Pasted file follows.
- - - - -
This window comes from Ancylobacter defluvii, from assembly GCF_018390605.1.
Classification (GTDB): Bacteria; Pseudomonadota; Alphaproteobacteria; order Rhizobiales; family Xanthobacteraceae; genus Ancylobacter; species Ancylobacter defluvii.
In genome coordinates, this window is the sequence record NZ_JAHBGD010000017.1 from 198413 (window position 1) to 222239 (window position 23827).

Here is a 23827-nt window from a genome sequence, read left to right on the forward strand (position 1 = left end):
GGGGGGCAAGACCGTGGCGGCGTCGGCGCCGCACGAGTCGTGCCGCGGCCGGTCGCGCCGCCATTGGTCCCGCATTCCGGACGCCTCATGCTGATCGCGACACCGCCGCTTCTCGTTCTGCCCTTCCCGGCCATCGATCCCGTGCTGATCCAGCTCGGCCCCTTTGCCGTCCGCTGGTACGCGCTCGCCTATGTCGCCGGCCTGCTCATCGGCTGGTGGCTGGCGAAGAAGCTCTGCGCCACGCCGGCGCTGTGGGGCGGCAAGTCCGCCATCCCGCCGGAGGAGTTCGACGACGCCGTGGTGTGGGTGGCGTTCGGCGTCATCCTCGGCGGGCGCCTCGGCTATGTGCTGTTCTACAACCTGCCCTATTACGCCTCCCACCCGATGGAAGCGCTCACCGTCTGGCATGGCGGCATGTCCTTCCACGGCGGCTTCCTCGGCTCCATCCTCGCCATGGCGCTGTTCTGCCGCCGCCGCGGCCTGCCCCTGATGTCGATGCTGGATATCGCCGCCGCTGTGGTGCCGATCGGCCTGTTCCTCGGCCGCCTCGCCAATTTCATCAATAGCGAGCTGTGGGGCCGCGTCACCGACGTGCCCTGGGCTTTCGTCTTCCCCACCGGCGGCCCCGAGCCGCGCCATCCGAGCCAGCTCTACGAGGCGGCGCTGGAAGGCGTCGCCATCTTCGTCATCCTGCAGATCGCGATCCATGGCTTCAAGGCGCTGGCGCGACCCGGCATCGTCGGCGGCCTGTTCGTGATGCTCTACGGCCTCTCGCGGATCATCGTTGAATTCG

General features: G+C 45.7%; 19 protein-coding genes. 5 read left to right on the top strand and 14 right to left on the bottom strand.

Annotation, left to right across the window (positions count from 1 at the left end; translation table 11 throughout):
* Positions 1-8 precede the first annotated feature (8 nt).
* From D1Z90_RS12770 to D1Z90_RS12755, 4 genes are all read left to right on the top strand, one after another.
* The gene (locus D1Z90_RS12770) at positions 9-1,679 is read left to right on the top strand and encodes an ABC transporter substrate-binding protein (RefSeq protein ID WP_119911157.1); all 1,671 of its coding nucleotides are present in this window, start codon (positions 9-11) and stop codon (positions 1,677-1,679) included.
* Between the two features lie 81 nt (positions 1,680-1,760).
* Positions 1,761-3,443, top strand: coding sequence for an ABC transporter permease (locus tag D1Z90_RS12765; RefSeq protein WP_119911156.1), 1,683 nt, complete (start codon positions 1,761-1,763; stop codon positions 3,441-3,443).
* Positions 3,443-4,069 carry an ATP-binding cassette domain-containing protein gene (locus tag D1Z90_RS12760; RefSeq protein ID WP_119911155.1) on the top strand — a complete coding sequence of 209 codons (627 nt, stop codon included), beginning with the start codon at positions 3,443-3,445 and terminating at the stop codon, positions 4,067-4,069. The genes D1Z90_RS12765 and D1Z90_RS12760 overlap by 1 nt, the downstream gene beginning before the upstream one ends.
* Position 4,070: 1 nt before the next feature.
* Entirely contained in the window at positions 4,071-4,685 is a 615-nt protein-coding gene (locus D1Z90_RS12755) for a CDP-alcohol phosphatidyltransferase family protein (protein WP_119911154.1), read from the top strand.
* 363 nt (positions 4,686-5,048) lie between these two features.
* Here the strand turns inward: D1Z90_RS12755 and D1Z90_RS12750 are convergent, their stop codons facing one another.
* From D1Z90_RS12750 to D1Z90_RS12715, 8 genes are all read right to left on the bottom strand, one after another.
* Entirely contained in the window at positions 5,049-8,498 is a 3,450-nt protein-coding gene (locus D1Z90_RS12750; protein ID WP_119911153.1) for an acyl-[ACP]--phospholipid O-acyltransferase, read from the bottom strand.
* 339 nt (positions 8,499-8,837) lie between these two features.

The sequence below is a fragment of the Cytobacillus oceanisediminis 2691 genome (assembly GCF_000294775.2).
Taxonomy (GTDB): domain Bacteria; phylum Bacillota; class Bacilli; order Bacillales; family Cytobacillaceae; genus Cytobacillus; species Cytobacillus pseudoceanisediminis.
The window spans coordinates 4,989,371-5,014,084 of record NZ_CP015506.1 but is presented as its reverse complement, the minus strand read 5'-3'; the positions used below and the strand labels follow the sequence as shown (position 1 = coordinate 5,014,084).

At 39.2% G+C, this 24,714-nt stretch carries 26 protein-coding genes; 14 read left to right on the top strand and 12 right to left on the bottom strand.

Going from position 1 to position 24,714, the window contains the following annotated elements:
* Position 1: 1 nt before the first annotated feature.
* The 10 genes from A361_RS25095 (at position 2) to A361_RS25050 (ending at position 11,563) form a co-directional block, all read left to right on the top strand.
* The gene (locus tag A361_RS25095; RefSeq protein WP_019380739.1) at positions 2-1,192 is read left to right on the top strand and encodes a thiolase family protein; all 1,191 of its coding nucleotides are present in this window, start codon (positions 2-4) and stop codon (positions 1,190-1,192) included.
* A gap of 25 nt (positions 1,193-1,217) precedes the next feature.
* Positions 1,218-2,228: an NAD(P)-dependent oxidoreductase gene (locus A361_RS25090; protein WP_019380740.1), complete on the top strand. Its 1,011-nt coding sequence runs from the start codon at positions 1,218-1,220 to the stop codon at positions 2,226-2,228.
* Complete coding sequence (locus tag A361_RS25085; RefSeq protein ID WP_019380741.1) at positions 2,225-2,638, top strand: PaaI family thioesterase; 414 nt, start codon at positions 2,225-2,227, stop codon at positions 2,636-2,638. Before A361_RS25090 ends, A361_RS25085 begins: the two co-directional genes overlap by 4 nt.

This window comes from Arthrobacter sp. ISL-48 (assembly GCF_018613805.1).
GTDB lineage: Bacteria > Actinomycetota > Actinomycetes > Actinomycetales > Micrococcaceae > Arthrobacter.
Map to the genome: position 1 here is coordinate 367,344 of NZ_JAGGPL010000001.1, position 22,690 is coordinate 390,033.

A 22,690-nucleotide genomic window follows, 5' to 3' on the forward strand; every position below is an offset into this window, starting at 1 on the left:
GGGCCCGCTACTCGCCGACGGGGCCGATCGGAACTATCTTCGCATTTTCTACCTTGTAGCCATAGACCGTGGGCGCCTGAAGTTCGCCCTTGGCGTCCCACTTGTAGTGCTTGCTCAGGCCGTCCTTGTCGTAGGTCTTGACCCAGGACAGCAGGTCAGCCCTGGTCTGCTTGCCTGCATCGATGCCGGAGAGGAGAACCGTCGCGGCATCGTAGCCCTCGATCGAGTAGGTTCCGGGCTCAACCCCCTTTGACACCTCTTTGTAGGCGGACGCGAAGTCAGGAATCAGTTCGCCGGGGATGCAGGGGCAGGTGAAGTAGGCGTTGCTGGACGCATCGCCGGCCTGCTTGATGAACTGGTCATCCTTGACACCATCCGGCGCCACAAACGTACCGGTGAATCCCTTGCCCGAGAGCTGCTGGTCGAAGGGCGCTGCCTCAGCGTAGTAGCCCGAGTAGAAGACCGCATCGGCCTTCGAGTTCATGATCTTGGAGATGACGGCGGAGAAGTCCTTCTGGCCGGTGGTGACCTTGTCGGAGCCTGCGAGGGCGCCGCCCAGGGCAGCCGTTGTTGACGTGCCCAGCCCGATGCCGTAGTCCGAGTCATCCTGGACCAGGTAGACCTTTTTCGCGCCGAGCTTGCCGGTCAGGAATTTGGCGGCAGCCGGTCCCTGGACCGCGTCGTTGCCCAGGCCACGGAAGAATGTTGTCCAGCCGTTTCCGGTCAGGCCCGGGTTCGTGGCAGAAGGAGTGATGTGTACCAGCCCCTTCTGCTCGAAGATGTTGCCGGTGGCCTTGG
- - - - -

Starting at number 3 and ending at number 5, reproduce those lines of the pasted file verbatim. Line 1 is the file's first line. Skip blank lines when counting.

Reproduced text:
In genome coordinates, this window is the sequence record NZ_JAHBGD010000017.1 from 198413 (window position 1) to 222239 (window position 23827).

Here is a 23827-nt window from a genome sequence, read left to right on the forward strand (position 1 = left end):
GGGGGGCAAGACCGTGGCGGCGTCGGCGCCGCACGAGTCGTGCCGCGGCCGGTCGCGCCGCCATTGGTCCCGCATTCCGGACGCCTCATGCTGATCGCGACACCGCCGCTTCTCGTTCTGCCCTTCCCGGCCATCGATCCCGTGCTGATCCAGCTCGGCCCCTTTGCCGTCCGCTGGTACGCGCTCGCCTATGTCGCCGGCCTGCTCATCGGCTGGTGGCTGGCGAAGAAGCTCTGCGCCACGCCGGCGCTGTGGGGCGGCAAGTCCGCCATCCCGCCGGAGGAGTTCGACGACGCCGTGGTGTGGGTGGCGTTCGGCGTCATCCTCGGCGGGCGCCTCGGCTATGTGCTGTTCTACAACCTGCCCTATTACGCCTCCCACCCGATGGAAGCGCTCACCGTCTGGCATGGCGGCATGTCCTTCCACGGCGGCTTCCTCGGCTCCATCCTCGCCATGGCGCTGTTCTGCCGCCGCCGCGGCCTGCCCCTGATGTCGATGCTGGATATCGCCGCCGCTGTGGTGCCGATCGGCCTGTTCCTCGGCCGCCTCGCCAATTTCATCAATAGCGAGCTGTGGGGCCGCGTCACCGACGTGCCCTGGGCTTTCGTCTTCCCCACCGGCGGCCCCGAGCCGCGCCATCCGAGCCAGCTCTACGAGGCGGCGCTGGAAGGCGTCGCCATCTTCGTCATCCTGCAGATCGCGATCCATGGCTTCAAGGCGCTGGCGCGACCCGGCATCGTCGGCGGCCTGTTCGTGATGCTCTACGGCCTCTCGCGGATCATCGTTGAATTCG